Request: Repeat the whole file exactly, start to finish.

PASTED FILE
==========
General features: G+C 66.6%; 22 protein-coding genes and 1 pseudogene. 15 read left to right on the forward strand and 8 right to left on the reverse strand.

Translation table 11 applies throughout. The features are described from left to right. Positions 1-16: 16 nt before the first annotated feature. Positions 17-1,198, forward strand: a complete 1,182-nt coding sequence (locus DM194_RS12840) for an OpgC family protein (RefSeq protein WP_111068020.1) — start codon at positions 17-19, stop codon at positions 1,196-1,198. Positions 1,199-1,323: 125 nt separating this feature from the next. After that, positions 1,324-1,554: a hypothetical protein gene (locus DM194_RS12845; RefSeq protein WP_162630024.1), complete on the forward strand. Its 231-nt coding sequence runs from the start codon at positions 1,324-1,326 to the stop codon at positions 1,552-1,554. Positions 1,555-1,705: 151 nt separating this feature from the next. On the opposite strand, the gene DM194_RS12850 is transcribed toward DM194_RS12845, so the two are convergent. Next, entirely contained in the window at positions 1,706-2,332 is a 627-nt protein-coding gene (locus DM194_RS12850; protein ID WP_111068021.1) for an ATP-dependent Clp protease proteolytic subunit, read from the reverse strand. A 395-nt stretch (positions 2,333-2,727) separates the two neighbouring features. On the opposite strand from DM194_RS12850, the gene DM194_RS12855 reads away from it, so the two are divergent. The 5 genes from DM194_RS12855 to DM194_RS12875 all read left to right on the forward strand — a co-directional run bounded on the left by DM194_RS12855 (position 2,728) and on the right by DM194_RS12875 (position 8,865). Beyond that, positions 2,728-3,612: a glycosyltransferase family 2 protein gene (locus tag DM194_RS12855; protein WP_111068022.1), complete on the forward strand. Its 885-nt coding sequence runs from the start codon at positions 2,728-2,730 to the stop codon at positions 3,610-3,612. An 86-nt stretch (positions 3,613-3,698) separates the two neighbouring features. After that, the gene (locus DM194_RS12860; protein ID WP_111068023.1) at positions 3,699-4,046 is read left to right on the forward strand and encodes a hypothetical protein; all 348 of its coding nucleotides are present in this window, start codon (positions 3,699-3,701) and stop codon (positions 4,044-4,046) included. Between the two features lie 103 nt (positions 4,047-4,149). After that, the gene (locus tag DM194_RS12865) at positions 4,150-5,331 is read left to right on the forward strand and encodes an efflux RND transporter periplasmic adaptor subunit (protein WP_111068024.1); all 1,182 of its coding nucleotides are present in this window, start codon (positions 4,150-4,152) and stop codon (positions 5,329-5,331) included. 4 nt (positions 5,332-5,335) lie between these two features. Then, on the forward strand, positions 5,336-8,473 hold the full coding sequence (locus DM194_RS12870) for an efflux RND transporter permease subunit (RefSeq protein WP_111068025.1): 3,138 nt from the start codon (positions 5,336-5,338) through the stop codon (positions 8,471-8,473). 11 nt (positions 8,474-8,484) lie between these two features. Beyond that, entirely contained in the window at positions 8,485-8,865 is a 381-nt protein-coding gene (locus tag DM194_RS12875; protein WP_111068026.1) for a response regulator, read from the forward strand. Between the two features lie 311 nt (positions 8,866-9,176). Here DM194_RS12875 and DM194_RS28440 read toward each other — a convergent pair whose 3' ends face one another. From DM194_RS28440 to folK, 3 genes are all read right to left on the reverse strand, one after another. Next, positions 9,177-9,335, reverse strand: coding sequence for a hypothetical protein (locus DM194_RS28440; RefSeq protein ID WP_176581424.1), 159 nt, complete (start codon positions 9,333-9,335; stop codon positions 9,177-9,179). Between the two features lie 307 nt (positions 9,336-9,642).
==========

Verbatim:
General features: G+C 66.6%; 22 protein-coding genes and 1 pseudogene. 15 read left to right on the forward strand and 8 right to left on the reverse strand.

Translation table 11 applies throughout. The features are described from left to right. Positions 1-16: 16 nt before the first annotated feature. Positions 17-1,198, forward strand: a complete 1,182-nt coding sequence (locus DM194_RS12840) for an OpgC family protein (RefSeq protein WP_111068020.1) — start codon at positions 17-19, stop codon at positions 1,196-1,198. Positions 1,199-1,323: 125 nt separating this feature from the next. After that, positions 1,324-1,554: a hypothetical protein gene (locus DM194_RS12845; RefSeq protein WP_162630024.1), complete on the forward strand. Its 231-nt coding sequence runs from the start codon at positions 1,324-1,326 to the stop codon at positions 1,552-1,554. Positions 1,555-1,705: 151 nt separating this feature from the next. On the opposite strand, the gene DM194_RS12850 is transcribed toward DM194_RS12845, so the two are convergent. Next, entirely contained in the window at positions 1,706-2,332 is a 627-nt protein-coding gene (locus DM194_RS12850; protein ID WP_111068021.1) for an ATP-dependent Clp protease proteolytic subunit, read from the reverse strand. A 395-nt stretch (positions 2,333-2,727) separates the two neighbouring features. On the opposite strand from DM194_RS12850, the gene DM194_RS12855 reads away from it, so the two are divergent. The 5 genes from DM194_RS12855 to DM194_RS12875 all read left to right on the forward strand — a co-directional run bounded on the left by DM194_RS12855 (position 2,728) and on the right by DM194_RS12875 (position 8,865). Beyond that, positions 2,728-3,612: a glycosyltransferase family 2 protein gene (locus tag DM194_RS12855; protein WP_111068022.1), complete on the forward strand. Its 885-nt coding sequence runs from the start codon at positions 2,728-2,730 to the stop codon at positions 3,610-3,612. An 86-nt stretch (positions 3,613-3,698) separates the two neighbouring features. After that, the gene (locus DM194_RS12860; protein ID WP_111068023.1) at positions 3,699-4,046 is read left to right on the forward strand and encodes a hypothetical protein; all 348 of its coding nucleotides are present in this window, start codon (positions 3,699-3,701) and stop codon (positions 4,044-4,046) included. Between the two features lie 103 nt (positions 4,047-4,149). After that, the gene (locus tag DM194_RS12865) at positions 4,150-5,331 is read left to right on the forward strand and encodes an efflux RND transporter periplasmic adaptor subunit (protein WP_111068024.1); all 1,182 of its coding nucleotides are present in this window, start codon (positions 4,150-4,152) and stop codon (positions 5,329-5,331) included. 4 nt (positions 5,332-5,335) lie between these two features. Then, on the forward strand, positions 5,336-8,473 hold the full coding sequence (locus DM194_RS12870) for an efflux RND transporter permease subunit (RefSeq protein WP_111068025.1): 3,138 nt from the start codon (positions 5,336-5,338) through the stop codon (positions 8,471-8,473). 11 nt (positions 8,474-8,484) lie between these two features. Beyond that, entirely contained in the window at positions 8,485-8,865 is a 381-nt protein-coding gene (locus tag DM194_RS12875; protein WP_111068026.1) for a response regulator, read from the forward strand. Between the two features lie 311 nt (positions 8,866-9,176). Here DM194_RS12875 and DM194_RS28440 read toward each other — a convergent pair whose 3' ends face one another. From DM194_RS28440 to folK, 3 genes are all read right to left on the reverse strand, one after another. Next, positions 9,177-9,335, reverse strand: coding sequence for a hypothetical protein (locus DM194_RS28440; RefSeq protein ID WP_176581424.1), 159 nt, complete (start codon positions 9,333-9,335; stop codon positions 9,177-9,179). Between the two features lie 307 nt (positions 9,336-9,642).